The audit committee that is supposed to provide oversight for surveillance and wiretap warrants has never been formed, according to the Ministry of Home Affairs.

Telecom regulations give the police, customs and immigration the ability to apply to the governor of the Cayman Islands for warrants to intercept telecommunications without judicial oversight. Approved in 2011, changes to the law, published in the Cayman Islands Gazette last month, will restrict when the governor can issue warrants for wiretaps and similar surveillance.

The Cayman Compass asked the governor’s office and the Royal Cayman Islands Police Service for the number of times these types of warrants have been applied for and used. The governor’s office denied a Freedom of Information request seeking data on how many warrants have been issued, and the police have not responded to the newspaper’s FOI request or questions seeking more general comments.

Through a spokeswoman, the police said, “We will not comment on issues that could compromise national security or the conduct of lawful investigations.”

The regulations outline that an “Interception of Communication Audit Committee” provides oversight for the program. The function of that committee “shall be to conduct audits of interceptions carried out under these Regulations.” The regulations say the committee will examine “all interception equipment and data records at least once every six months to determine whether interceptions were conducted in accordance with these Regulations.”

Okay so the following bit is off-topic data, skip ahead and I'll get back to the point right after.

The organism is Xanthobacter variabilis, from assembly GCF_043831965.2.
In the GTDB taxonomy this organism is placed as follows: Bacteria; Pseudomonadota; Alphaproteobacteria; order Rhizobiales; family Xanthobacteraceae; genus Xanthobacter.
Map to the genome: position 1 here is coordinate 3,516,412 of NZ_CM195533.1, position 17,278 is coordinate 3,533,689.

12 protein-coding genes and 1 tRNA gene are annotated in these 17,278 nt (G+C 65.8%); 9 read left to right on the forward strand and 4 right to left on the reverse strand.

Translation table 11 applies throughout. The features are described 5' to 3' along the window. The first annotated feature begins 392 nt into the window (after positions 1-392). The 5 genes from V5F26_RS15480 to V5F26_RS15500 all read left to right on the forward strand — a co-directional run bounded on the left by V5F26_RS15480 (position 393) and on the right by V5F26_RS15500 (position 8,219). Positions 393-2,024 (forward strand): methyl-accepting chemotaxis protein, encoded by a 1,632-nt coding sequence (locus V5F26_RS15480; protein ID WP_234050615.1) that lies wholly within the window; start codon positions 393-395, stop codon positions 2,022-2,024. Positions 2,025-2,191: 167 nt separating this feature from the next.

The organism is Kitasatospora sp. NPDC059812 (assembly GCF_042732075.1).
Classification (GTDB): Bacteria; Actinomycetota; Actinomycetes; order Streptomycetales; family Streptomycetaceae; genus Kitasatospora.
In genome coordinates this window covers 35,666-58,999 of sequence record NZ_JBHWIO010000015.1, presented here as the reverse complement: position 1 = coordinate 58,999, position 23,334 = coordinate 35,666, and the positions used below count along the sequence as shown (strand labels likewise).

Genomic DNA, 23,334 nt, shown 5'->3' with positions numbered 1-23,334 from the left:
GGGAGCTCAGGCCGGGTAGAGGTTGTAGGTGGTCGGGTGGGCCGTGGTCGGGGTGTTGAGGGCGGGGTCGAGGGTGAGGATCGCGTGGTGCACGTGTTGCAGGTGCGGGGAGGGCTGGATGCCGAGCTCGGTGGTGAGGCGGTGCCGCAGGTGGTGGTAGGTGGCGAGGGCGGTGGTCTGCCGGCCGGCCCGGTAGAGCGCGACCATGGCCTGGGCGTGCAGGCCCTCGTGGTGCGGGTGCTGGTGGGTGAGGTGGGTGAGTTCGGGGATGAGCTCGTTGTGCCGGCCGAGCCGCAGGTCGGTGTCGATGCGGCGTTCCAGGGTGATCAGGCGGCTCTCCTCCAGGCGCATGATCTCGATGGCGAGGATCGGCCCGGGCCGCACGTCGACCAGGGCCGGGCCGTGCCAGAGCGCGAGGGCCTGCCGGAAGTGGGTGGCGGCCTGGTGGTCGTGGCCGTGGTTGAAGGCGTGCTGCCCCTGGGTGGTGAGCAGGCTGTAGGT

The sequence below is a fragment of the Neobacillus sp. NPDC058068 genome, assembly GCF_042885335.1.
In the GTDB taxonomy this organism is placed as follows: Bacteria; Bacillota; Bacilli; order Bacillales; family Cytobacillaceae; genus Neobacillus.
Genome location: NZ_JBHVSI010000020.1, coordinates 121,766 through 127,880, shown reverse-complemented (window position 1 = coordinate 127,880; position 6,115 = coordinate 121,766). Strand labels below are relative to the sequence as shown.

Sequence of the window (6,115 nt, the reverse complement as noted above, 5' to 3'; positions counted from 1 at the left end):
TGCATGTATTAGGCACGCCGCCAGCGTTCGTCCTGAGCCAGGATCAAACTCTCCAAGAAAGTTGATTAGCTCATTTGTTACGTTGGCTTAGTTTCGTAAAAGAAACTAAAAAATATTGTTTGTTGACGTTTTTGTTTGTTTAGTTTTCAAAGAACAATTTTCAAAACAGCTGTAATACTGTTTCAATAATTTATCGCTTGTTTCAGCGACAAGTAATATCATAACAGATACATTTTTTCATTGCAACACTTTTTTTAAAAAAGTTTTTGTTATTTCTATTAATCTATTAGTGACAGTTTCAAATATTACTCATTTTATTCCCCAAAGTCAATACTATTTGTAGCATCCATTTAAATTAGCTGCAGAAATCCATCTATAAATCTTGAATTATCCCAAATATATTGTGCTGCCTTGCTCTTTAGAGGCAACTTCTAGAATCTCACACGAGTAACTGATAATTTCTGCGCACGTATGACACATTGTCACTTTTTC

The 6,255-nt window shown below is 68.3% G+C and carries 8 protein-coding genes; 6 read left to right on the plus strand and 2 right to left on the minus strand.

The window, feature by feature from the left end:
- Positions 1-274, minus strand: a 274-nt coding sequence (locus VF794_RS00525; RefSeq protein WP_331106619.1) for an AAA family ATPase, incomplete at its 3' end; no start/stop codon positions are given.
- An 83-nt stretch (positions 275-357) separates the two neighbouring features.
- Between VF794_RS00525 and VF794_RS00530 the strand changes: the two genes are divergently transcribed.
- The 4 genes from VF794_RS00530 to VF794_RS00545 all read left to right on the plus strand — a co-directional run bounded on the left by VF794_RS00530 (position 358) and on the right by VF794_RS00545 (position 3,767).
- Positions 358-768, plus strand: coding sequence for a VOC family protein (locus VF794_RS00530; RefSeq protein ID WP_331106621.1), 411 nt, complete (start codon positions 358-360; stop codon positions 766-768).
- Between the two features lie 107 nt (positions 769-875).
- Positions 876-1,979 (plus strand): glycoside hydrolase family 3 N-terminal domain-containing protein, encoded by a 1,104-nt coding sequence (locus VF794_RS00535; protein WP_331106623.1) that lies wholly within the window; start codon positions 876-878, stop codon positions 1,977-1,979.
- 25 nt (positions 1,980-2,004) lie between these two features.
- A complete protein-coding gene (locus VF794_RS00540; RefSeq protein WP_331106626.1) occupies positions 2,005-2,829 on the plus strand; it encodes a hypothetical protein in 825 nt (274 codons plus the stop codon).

An email response to a Freedom of Information request relating to the committee stated, “We must inform you that no records exist as the ‘Interception of Communication Audit Committee’ has not yet been formed.”

Under the law, the governor gives the final sign-off on requests for surveillance. Such requests are forwarded by the commissioner of police to the governor from the police service, immigration or customs.

The issue of governor-approved surveillance was the subject of a Human Rights Commission review shortly after the regulations were approved in 2011. A Human Rights Commission report in 2012 stated, “Telecommunication message interception carries the potential for human rights infringements,” and indicated that it considered the Audit Committee to be one of the most important checks and balances in the process.

The new changes to the Information and Communications Technology Authority (Interception of Telecommunication Messages) Regulations will tighten the rules on when the governor can issue a warrant for law enforcement surveillance.

The previous regulations said the governor “may” issue a warrant “in the interest of national security; for the purpose of preventing or detecting serious crime; to avert an immediate threat to human life”; based on international agreements for mutual assistance; or “to safeguard the economic well-being of the Islands.” The new rules say the governor can issue a warrant only for those five reasons.

The amended regulations for the first time gives prosecutors the ability to use evidence collected with governor-issued warrants in court. If prosecutors want to use the evidence, they will have to apply to a judge to be able to use anything collected through this type of warrant. Previously, anything gathered through these surveillance warrants was not allowed to be used in a prosecution.

The amended regulations give the judiciary the first opportunity to review the warrants, but only if the Department of Public Prosecutions wants to use evidence collected through this type of surveillance in court.